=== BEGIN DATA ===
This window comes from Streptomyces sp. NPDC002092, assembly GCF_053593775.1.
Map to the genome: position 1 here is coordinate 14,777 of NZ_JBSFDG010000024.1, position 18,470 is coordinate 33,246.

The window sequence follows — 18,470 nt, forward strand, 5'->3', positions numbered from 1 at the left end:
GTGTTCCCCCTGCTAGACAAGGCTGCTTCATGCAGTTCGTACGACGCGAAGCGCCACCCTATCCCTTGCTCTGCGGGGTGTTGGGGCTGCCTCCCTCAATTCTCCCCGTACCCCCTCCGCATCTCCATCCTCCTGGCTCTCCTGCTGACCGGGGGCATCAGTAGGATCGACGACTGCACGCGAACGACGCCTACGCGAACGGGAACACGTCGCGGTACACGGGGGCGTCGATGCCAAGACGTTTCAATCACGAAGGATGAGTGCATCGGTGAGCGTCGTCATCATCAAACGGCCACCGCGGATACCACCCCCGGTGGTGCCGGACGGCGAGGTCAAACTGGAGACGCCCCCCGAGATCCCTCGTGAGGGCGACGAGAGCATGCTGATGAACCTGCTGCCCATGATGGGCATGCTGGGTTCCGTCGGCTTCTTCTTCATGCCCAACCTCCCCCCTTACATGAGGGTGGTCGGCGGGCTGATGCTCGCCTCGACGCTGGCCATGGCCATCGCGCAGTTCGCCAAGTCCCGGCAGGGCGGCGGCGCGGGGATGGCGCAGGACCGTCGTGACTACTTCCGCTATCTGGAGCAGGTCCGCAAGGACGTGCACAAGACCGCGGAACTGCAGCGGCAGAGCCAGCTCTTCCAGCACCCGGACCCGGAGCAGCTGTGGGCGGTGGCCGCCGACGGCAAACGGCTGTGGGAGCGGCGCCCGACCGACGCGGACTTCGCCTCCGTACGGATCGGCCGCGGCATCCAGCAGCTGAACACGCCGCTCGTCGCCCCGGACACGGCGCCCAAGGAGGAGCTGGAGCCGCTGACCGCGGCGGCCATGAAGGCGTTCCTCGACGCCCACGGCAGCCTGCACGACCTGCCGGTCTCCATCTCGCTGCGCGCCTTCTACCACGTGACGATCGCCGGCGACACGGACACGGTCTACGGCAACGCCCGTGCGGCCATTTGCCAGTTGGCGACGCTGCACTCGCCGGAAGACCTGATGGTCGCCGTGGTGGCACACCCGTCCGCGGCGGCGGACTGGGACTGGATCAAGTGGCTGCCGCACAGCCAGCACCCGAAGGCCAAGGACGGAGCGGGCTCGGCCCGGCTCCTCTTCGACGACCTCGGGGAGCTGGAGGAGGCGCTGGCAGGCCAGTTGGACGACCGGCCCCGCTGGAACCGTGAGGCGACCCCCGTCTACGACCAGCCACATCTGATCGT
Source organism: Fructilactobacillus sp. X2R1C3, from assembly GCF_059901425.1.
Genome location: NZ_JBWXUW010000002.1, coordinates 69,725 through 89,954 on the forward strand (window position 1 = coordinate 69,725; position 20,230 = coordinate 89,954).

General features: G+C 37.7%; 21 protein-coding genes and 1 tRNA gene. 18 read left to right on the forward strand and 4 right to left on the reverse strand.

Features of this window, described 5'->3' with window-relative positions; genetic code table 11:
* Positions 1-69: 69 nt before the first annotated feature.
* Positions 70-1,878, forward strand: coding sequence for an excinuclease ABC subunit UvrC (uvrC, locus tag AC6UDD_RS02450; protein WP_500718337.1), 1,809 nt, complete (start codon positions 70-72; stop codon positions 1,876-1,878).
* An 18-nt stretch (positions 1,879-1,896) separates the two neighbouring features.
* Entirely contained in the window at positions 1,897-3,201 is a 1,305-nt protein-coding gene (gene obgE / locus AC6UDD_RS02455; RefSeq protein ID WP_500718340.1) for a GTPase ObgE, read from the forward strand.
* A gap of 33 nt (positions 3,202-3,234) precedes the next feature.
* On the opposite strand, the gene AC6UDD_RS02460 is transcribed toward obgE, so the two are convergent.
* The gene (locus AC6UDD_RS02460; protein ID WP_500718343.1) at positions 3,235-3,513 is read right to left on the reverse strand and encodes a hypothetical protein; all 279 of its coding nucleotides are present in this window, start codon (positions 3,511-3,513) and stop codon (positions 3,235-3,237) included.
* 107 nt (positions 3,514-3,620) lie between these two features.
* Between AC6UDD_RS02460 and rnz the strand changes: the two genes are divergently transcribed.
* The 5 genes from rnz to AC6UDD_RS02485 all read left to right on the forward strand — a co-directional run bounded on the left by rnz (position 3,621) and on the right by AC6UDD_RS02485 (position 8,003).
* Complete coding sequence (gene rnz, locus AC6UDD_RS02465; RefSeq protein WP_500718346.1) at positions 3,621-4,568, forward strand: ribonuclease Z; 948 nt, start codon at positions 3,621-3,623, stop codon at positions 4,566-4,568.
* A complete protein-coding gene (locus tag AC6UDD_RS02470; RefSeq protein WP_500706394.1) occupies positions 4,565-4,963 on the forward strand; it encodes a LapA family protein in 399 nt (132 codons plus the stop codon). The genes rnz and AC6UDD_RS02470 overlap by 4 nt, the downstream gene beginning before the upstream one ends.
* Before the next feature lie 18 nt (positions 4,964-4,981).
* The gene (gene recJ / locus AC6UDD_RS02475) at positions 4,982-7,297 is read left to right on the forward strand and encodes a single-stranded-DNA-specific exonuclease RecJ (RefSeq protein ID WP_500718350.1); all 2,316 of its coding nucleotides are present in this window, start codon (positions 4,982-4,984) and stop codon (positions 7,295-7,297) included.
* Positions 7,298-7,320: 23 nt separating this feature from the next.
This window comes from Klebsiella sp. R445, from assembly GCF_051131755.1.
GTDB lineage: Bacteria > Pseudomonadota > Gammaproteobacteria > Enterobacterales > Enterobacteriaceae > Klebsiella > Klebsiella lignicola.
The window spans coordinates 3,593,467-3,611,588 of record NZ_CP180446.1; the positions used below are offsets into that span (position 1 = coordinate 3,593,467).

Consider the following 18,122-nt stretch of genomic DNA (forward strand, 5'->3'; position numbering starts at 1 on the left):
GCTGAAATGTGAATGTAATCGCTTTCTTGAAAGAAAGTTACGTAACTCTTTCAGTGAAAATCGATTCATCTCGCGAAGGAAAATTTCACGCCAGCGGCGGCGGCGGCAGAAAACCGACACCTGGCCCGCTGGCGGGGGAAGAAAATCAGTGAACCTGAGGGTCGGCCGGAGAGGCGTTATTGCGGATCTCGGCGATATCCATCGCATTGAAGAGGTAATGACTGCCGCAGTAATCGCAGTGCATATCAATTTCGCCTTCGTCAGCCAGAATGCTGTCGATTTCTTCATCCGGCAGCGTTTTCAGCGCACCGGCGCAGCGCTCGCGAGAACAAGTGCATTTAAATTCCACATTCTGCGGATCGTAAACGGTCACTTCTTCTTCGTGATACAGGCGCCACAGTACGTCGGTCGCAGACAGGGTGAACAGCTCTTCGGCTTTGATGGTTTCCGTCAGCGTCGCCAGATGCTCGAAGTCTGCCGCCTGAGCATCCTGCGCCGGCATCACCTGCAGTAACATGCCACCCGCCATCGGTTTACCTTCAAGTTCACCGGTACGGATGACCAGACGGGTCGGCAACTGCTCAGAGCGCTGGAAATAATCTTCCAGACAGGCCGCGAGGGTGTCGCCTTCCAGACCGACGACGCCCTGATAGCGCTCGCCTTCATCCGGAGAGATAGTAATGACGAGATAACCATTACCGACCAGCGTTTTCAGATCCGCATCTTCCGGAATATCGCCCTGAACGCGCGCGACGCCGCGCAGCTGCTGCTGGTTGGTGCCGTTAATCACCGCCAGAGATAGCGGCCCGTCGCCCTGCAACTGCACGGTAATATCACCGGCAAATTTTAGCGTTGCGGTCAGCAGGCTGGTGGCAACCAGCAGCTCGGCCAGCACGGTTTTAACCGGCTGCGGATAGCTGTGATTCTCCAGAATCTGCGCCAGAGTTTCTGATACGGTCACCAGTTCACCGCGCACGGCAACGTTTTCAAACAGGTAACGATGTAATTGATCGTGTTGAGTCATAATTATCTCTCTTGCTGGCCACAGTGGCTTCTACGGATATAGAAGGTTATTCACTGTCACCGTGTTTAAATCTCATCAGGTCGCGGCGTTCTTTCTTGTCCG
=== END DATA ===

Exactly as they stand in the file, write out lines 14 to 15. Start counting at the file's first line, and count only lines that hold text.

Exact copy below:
* On the opposite strand, the gene AC6UDD_RS02460 is transcribed toward obgE, so the two are convergent.
* The gene (locus AC6UDD_RS02460; protein ID WP_500718343.1) at positions 3,235-3,513 is read right to left on the reverse strand and encodes a hypothetical protein; all 279 of its coding nucleotides are present in this window, start codon (positions 3,511-3,513) and stop codon (positions 3,235-3,237) included.